Brought the ladder back in. Climbed up. Replaced the glass plate. Took the ladder out. Then I recalled that one of the backyard floods had burned out. This one is located on the second floor, high above, and I’d always wondered how the hell I would change them. Well, I’d thought the same thing about the stairwell light, and now I was completely confident of my ability to swap out that one; let’s give this a try. I retrieved the long bulb-grabbing wand from the shed, put the ladder on the back porch, and got up on the penultimate step. (If you count the top step as a step, which you shouldn’t, even though it is.) At maximum tip-toe I was able to extract the burned-out bulb. Success!
Except that I didn’t have an outdoor 75W flood.
Well, back to the hardware store. But I’d been there once. Well, Jasperwood is situated equidistant between two hardware stores, and they’re owned by the same family, so I just went to the other one. In fact I think they have two stores for just this situation, so you don’t feel stupid making a second trip. Bought two bulbs – one for later! That’s the sort of forward-thinking plan-ahead guy I am.
Forgot the rust remover.
Once I was home I thought: I’d better replace them both now. The other is surely reaching the end of its life.
But then I won’t have a spare.
But you won’t need one.
But I won’t have a spare.
That is the sort of thinking that has led to sixteen boxes of microwave popcorn in the basement storage closet. Stop hoarding.
Replaced the first with no difficulty. The second presented a different situation – since it’s angled off to light up the other part of the yard, getting the bulb in the socket required all sorts of tendon-straining contortions. I was on the penultimate step, facing the house, looking like Spiderman about to head up the side of the wall. The ladder legs were an inch from the edge of the porch, so I didn’t dare move much. But I did it. Proud? Yes. Yes, I was.
Wife and child returned from an afternoon outing; my wife was pleased to see things illuminated as they should be.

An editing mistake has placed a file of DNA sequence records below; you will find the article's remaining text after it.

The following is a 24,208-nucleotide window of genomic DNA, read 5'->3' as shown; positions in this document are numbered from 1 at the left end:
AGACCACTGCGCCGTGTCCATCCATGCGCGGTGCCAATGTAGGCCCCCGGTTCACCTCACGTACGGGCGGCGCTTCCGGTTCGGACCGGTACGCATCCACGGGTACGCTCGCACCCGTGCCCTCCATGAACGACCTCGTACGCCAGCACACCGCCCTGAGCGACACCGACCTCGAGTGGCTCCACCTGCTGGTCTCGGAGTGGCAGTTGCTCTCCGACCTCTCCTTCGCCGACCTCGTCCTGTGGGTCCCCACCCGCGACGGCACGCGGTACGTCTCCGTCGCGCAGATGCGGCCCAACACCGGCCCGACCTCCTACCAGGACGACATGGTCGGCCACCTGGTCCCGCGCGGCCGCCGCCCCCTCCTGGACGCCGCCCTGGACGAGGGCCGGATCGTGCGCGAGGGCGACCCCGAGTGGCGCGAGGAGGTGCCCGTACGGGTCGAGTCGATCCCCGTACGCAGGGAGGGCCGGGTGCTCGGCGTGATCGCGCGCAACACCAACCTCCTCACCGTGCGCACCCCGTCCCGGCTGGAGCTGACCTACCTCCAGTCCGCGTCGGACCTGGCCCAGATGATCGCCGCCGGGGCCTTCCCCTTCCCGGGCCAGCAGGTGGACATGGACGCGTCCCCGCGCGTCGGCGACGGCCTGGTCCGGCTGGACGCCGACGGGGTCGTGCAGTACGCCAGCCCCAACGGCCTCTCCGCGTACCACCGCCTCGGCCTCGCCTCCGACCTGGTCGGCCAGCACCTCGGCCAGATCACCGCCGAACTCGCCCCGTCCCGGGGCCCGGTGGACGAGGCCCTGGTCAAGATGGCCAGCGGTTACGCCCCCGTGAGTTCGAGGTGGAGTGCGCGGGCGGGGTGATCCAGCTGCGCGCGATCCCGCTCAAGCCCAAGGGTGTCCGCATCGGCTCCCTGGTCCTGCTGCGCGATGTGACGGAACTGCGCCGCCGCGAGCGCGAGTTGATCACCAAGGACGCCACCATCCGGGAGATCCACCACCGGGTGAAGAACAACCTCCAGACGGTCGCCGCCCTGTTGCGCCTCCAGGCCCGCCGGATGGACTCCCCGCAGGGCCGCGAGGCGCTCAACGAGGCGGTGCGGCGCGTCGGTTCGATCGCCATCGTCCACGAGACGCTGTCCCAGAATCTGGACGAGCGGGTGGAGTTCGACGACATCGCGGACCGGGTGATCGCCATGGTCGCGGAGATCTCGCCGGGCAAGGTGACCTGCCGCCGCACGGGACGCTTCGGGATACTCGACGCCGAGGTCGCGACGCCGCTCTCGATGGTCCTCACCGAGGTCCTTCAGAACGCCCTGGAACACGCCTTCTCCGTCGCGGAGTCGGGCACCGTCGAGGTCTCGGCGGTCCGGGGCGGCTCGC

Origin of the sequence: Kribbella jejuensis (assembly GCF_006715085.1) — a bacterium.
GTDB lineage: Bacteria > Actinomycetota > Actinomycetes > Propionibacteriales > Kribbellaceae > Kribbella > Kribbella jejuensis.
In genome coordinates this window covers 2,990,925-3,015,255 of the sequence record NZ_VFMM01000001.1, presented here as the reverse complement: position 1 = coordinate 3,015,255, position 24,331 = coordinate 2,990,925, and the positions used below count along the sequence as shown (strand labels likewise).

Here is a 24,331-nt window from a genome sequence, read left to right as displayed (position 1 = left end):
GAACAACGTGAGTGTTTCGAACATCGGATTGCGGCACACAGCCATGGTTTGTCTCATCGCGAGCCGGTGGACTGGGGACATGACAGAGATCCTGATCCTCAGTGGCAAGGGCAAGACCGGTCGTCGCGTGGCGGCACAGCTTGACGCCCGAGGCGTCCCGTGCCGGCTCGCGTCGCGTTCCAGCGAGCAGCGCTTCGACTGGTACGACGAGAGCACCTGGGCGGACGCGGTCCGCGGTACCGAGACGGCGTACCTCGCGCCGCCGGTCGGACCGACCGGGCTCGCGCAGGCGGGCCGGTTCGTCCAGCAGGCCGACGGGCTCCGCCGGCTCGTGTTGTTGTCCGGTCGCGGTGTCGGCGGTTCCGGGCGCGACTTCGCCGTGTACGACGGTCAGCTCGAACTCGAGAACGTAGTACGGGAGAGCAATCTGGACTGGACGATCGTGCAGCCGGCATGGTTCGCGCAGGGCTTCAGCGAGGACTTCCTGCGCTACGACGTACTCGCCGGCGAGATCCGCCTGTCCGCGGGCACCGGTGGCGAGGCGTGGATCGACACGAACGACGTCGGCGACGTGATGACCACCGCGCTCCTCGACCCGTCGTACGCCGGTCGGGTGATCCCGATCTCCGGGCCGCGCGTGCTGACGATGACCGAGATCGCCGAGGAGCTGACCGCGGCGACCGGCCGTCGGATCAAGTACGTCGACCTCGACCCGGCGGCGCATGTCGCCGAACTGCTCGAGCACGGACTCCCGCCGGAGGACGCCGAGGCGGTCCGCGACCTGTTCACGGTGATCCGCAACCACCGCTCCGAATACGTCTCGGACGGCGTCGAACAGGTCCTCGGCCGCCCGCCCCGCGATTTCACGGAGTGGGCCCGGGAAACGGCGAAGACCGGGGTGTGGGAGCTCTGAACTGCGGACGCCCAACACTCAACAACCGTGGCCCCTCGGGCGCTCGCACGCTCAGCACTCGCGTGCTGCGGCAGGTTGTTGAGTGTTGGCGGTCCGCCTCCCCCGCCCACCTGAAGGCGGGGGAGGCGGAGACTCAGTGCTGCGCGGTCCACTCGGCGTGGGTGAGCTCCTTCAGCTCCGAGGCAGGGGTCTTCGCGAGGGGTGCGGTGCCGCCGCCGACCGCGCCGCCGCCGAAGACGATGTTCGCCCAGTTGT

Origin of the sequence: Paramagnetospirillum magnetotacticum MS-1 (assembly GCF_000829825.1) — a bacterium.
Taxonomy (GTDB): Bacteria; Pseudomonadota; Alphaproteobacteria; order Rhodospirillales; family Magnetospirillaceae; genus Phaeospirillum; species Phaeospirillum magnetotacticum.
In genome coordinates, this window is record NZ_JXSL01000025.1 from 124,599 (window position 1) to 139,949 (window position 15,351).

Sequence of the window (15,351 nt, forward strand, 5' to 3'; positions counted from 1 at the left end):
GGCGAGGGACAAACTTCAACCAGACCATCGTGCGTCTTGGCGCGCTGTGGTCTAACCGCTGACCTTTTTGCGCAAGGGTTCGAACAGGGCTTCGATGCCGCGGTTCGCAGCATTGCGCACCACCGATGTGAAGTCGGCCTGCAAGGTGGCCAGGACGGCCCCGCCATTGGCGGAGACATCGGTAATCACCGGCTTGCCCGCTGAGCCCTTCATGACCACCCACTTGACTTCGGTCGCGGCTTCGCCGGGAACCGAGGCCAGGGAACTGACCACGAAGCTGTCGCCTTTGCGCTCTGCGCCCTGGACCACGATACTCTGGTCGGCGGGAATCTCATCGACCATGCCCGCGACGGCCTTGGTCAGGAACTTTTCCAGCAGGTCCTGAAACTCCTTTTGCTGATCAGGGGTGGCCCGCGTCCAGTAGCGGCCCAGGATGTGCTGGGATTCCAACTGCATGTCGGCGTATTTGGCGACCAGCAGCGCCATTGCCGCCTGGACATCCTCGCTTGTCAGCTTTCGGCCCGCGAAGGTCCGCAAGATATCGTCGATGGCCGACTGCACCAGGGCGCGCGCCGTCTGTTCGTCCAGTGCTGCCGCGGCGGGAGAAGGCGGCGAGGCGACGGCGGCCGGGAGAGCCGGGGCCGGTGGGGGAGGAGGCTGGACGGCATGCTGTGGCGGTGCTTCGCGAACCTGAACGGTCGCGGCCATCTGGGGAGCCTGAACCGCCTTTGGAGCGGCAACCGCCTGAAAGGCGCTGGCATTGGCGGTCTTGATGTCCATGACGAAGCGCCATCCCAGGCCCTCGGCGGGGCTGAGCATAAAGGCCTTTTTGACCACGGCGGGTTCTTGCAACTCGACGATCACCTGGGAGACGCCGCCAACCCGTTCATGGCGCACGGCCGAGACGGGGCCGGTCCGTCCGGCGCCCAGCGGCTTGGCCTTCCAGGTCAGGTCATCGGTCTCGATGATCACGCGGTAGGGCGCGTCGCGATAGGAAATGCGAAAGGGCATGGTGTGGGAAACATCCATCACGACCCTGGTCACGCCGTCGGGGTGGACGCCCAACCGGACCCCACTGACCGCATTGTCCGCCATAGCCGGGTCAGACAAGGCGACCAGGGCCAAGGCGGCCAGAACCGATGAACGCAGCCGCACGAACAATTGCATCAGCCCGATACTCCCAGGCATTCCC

“Did you get some rust remover?” she asked.
I showered and shaved and put on different clothes, flipped a coin to chose which hardware store, and returned, hoping they wouldn’t remember me. Bought some CLR, which stands for Calcium Lime Rust, and was endorsed by Paul Harvey at some point, along with Amway and a cautious sense of isolationism.
When my wife was done with the CLR I put it in the closet of poisonable solutions, and there was room for it. Provided I threw something out. Like the other two bottles of CLR.
It’s going to be a light week, in many ways; no school on Thursday and Friday, because the teachers have their convention. Also, I think I’m coming down with something. I thought I had a cold en route a couple of weeks ago, but I shook it off in 24 hours; probably just the cumulative effect of long hours and insufficient sleep. This feels different; my eyes are crunky, and that often presages a cold. The throat has no tickle, however, so there’s that. In any case I may take a day at the end of the week, because I’ll be home with (G)Nat, and because I still have 34 days built up. There will be all the accustomed updates, though, and more; there will be a Diner, there will be Bleat Radio Theater, there will be matchbooks and comics and ads and a Stagland magazine. There will be a buzz.mn video on Wednesday. There will also be a steady, soft despairing exhalation as I realize I did not attack the Tottering Stacks of Obligation this weekend; I did not go through the boxes of things people have sent me, but selfishly spent my time on changing lightbulbs. I really should post a picture of what I’m trying to work through, what I’m trying to sort and scan and assemble into a great coherent archive. You’d be smacked in the gob.
My wife just announced that a bathroom drain is clogged, and asked if we had any drain cleaner. I went down to the closet of poisonables.
We do not.
It’s the hardware store tomorrow, then.
After Best Buy.